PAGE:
Excel's AutoSum Function.
Because adding numbers is probably the most common function that Excel is used for, Excel has a built-in Feature called AutoSum located on the Standard toolbar. AutoSum is represented as the Greek Capital letter Sigma Σ. You can use AutoSum to sum a range of cells. A Range can be one single cell, or many cells. You can sum cells in a contiguous (no gaps) range of cells, or a non-contiguous (cells not joined together) range.
To use AutoSum you must click in the cell that you wish your result, or addition to appear in. As a default, AutoSum looks up a column for figures immediately above it to add together. This works great, unless it encounters a blank row or text. If it does, then it stops at the last cell with a number in it. If there are no numbers above it, AutoSum will automatically go to the left looking for numbers to add up, but will again stop at a blank column or text. This is Excel's default, but you can easily change it.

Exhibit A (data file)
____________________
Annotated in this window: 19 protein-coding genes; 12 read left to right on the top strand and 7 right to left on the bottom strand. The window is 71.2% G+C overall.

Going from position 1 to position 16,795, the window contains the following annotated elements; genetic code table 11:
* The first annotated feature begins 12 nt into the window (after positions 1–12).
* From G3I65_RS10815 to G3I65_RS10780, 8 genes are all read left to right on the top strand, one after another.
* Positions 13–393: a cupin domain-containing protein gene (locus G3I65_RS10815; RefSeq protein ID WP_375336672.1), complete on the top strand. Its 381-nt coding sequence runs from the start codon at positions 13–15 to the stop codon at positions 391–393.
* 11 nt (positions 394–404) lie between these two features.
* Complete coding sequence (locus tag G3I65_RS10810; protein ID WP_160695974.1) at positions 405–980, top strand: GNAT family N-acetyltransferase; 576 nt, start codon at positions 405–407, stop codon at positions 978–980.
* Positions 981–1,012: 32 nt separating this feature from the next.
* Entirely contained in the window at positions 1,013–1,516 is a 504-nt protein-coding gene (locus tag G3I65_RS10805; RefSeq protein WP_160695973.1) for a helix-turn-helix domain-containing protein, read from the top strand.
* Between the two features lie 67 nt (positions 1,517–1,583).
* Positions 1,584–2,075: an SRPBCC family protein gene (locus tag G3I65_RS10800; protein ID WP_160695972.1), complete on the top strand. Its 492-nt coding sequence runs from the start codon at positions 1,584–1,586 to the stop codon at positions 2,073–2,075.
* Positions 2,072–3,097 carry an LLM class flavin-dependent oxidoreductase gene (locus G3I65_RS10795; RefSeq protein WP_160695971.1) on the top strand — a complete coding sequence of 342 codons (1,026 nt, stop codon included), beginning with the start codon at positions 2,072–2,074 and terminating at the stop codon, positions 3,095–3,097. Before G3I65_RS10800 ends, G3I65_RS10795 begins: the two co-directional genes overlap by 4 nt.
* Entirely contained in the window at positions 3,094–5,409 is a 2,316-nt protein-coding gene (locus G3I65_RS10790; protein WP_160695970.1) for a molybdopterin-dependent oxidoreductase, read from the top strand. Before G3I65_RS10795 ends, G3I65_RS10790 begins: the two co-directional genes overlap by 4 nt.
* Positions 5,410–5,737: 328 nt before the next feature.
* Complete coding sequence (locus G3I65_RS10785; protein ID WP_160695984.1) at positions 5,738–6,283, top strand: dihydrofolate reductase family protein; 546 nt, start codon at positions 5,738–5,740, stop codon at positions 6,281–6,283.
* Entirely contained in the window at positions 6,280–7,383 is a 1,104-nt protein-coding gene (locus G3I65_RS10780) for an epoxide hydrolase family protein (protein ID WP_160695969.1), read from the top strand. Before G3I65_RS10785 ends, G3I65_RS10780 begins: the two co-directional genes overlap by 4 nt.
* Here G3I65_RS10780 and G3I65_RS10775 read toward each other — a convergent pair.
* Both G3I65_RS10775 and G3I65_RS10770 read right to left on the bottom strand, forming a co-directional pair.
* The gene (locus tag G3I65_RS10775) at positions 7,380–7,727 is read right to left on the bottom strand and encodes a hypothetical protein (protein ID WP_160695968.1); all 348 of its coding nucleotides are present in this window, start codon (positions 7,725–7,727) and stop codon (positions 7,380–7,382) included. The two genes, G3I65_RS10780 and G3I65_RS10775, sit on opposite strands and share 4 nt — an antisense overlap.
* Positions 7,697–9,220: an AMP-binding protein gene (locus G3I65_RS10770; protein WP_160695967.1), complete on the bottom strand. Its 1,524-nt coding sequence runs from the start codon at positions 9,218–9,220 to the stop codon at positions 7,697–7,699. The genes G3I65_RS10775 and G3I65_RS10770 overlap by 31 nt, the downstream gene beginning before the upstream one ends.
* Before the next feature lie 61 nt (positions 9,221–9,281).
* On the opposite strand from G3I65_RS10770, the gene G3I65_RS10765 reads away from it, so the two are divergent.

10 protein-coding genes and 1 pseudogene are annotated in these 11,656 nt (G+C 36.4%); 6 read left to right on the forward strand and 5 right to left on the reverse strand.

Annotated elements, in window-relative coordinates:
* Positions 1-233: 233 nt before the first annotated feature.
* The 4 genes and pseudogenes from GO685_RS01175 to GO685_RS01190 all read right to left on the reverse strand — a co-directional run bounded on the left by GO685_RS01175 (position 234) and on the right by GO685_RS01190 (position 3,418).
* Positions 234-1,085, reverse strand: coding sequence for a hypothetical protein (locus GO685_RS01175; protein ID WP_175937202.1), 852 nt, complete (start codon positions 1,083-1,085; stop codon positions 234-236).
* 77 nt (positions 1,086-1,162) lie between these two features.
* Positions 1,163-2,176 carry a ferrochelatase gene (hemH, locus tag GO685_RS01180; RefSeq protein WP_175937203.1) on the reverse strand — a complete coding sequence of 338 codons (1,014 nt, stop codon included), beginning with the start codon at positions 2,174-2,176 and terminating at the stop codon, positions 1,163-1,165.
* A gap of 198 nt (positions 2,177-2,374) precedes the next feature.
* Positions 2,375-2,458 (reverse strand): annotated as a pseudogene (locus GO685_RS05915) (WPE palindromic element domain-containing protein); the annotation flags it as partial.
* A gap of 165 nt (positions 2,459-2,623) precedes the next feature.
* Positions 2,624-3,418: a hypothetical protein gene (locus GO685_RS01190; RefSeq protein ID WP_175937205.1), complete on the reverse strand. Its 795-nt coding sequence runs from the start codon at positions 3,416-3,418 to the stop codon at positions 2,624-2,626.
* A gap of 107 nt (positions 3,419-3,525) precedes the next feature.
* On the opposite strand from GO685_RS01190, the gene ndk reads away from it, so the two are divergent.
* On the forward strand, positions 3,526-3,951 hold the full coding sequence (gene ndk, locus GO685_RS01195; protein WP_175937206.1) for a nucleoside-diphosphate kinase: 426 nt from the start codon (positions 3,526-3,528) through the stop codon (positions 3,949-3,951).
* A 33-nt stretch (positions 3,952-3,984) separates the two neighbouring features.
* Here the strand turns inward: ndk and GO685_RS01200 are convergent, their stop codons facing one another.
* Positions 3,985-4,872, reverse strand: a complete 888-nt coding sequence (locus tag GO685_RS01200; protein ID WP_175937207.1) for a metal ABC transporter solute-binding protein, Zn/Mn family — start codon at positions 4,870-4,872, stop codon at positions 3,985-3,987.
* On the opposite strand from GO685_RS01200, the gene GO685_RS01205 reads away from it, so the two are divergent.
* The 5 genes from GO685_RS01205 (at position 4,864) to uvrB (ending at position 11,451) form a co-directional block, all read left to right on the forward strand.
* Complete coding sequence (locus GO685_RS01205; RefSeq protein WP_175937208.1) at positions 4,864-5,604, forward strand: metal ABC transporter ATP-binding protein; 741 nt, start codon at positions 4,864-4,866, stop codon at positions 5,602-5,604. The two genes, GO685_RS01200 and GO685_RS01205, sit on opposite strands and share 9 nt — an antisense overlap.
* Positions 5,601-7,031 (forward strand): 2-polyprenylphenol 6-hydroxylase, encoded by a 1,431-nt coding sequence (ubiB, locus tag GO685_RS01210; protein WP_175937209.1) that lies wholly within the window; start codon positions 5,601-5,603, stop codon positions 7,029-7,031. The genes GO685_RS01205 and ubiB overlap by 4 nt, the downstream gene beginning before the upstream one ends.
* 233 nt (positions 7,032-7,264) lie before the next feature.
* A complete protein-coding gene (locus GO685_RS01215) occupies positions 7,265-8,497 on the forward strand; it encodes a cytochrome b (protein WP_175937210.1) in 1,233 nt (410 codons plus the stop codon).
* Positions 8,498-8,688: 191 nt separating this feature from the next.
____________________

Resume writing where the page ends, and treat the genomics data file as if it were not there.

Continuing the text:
The SUM Function is written as =SUM(number 1, number 2). = is the trigger to Excel that a function or formula is following. SUM is the name of the function and (number 1, number 2) are the arguments that the SUM function needs to work, or in our case the numbers it is to add up. When you click the AutoSum icon, you will see the SUM function written in your cell, with a marquee (floating dotted line) around what the AutoSum intends to add up. If the highlighted range is what you wanted to add up, click OK, if not then change the range you wish to add.
Following are three screen shots showing the AutoSum.
AutoSum automatically picks up the numbers above it
AutoSum automatically looks left for numbers if it encounters no numbers immediately above it, but numbers to the left.
AutoSum automatically stops when it encounters a blank line, or text in the middle of the range it is trying to add up.
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